One of the attendees asked about requesting specific brands of foods. Chef Gary said that they have certain specific brands, but those can change. However, specific food brands cannot be requested except in very rare circumstances. Additionally, the chef always knows which brands he has available. Chef Gary didn’t mention it, but we’ve actually reviewed an ingredient list, cut from the box by a chef when we requested it. They can also discuss and “may contain” labeling the food products on hand may have.
Next, he discussed bringing your own food. You can bring it, but Disney cannot store it, keep it cool and prepare your meals with it.
He also had a quick discussion about fryers. While they don’t use peanut oil, the oil they used is a mix that includes soy. So, the french fries do contain soy. He also said they are constantly looking to change that, including possibly using highly refined oil, which is supposed have the allergens removed. However, since the science is not yet clear on highly refined oil, Disney does not use it.
Next, he discussed a new process that is coming soon for buffets. Currently, a chef may offer to walk you through the buffet to explain what is safe or can be modified for you. Then, the chef gives you the option to pull from the buffet or he or she can prepare it fresh for you. For cross-contamination concerns, we recommend the chef prepare it.
Coming soon are food allergy guides for buffets. He explained some testing they did, using signs on the buffets. But said they ultimately decided it was too problematic. So, they developed the guides that explain all of the items and the allergies for which they are safe. Then, you have the option to visit the buffet or speak to the chef to have it prepared fresh. Chef Gary stressed that they are just guides and do not replace the interaction with the chef.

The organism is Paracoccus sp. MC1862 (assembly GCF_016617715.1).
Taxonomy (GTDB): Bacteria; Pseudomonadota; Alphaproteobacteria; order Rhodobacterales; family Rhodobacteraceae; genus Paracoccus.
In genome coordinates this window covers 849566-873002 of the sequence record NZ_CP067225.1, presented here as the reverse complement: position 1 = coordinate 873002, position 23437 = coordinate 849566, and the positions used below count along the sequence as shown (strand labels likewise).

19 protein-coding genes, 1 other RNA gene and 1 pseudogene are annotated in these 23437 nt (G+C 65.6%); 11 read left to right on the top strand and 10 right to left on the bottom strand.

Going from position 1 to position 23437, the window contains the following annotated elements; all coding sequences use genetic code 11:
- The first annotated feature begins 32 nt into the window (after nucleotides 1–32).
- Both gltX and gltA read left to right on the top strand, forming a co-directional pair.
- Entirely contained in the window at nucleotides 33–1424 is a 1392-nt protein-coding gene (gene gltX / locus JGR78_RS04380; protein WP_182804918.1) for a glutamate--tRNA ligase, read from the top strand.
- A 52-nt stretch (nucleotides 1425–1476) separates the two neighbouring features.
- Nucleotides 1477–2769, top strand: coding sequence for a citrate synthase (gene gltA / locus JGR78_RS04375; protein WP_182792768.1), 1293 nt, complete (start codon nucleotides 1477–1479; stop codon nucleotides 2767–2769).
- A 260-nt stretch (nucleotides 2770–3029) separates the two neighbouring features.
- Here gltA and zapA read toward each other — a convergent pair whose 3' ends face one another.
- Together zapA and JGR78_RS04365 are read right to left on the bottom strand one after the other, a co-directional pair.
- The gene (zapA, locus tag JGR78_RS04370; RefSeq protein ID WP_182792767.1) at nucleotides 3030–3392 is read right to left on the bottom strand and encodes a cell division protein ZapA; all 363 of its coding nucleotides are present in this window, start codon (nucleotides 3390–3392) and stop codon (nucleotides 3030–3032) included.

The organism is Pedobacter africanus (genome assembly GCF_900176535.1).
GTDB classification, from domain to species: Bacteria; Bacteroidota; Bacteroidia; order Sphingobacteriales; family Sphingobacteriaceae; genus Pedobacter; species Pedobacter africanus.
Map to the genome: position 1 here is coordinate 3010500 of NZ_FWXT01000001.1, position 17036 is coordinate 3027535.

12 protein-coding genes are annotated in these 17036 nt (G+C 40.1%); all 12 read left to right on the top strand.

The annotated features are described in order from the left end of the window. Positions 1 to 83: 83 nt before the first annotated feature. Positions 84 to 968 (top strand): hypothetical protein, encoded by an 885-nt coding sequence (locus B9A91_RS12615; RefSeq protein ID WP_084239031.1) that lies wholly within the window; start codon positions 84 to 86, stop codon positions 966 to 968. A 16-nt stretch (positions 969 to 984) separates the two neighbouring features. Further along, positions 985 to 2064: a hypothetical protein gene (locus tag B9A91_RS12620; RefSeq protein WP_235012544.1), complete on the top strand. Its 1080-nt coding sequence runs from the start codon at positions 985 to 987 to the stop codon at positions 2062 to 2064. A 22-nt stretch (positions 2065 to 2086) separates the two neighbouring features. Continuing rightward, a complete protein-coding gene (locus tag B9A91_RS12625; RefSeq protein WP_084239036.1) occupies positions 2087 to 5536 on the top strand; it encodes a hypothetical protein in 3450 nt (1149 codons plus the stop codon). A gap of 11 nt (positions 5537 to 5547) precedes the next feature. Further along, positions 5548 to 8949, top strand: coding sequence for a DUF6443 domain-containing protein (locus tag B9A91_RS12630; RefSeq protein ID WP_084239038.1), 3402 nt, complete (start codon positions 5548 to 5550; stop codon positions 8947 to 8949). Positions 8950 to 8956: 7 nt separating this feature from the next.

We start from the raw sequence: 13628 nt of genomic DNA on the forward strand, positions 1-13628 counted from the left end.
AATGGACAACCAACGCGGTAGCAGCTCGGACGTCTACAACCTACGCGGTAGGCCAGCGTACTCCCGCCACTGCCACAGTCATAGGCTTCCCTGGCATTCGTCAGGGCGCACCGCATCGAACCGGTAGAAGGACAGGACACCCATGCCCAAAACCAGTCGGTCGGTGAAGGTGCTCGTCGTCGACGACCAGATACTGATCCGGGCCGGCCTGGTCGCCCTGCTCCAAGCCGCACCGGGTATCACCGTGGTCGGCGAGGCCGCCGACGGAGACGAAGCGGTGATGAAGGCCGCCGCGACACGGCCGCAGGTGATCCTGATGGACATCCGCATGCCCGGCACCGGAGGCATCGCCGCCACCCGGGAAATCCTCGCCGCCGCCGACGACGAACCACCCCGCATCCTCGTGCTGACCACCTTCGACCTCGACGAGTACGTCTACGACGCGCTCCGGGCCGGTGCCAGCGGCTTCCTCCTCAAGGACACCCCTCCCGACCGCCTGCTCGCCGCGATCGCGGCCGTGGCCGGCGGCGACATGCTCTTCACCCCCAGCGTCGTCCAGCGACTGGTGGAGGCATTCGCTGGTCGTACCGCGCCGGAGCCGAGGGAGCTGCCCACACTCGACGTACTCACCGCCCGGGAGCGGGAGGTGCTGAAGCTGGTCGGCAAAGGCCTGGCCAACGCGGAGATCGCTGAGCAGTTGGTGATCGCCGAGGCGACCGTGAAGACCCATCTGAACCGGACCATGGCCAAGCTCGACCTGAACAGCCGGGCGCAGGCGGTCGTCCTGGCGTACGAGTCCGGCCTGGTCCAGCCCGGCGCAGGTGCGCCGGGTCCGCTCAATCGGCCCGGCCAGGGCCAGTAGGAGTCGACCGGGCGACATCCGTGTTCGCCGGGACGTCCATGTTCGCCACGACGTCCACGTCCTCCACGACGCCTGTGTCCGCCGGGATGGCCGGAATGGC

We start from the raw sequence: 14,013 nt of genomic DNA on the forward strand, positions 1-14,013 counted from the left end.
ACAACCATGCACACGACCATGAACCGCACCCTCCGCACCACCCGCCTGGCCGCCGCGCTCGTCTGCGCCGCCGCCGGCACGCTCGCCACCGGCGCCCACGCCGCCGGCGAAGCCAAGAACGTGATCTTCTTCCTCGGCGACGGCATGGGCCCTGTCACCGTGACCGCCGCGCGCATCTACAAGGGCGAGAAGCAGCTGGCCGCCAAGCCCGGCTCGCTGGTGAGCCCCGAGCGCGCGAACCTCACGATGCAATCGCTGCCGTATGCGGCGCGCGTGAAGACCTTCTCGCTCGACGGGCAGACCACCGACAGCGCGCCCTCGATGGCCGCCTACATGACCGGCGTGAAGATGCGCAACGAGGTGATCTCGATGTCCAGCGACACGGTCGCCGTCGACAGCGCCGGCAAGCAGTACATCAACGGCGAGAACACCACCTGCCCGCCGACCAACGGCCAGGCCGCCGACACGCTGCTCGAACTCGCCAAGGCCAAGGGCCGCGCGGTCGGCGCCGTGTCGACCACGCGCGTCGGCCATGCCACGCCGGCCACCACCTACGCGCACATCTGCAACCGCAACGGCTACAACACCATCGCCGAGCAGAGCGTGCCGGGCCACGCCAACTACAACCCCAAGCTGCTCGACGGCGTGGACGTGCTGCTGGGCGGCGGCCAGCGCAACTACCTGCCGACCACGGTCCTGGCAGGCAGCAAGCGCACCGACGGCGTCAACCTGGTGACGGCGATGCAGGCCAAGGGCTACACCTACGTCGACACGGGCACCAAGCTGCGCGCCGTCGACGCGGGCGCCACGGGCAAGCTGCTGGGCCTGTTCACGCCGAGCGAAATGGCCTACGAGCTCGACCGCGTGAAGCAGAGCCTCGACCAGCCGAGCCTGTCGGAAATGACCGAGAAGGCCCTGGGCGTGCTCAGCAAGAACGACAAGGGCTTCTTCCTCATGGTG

There was also a discussion about kiosks. There is one in Animal Kingdom that has pre-packaged food allergy friendly snacks. Update: Unfortunately, this location no longer has food allergy snacks. He also discussed the logistics of food kiosks, like those in Epcot at the Food and Wine Festival. The food in these kiosks is prepared in a kitchen far away and transported to the kiosks, where many opportunities exist for cross-contamination. And while there are managers in the various kiosk zones that can answer questions and even possibly have food allergy safe alternatives prepared, it does come with some risk. However, they have made some gluten-free options available at some kiosk locations.
Afterward, Chef Gary stopped by our table. We discussed some of our favorite chefs and that they are almost like aunts and uncles to our daughter and more important the Mickey Mouse to us. He confirmed that they are all very passionate and love the interactions with guests and getting to know them over the years.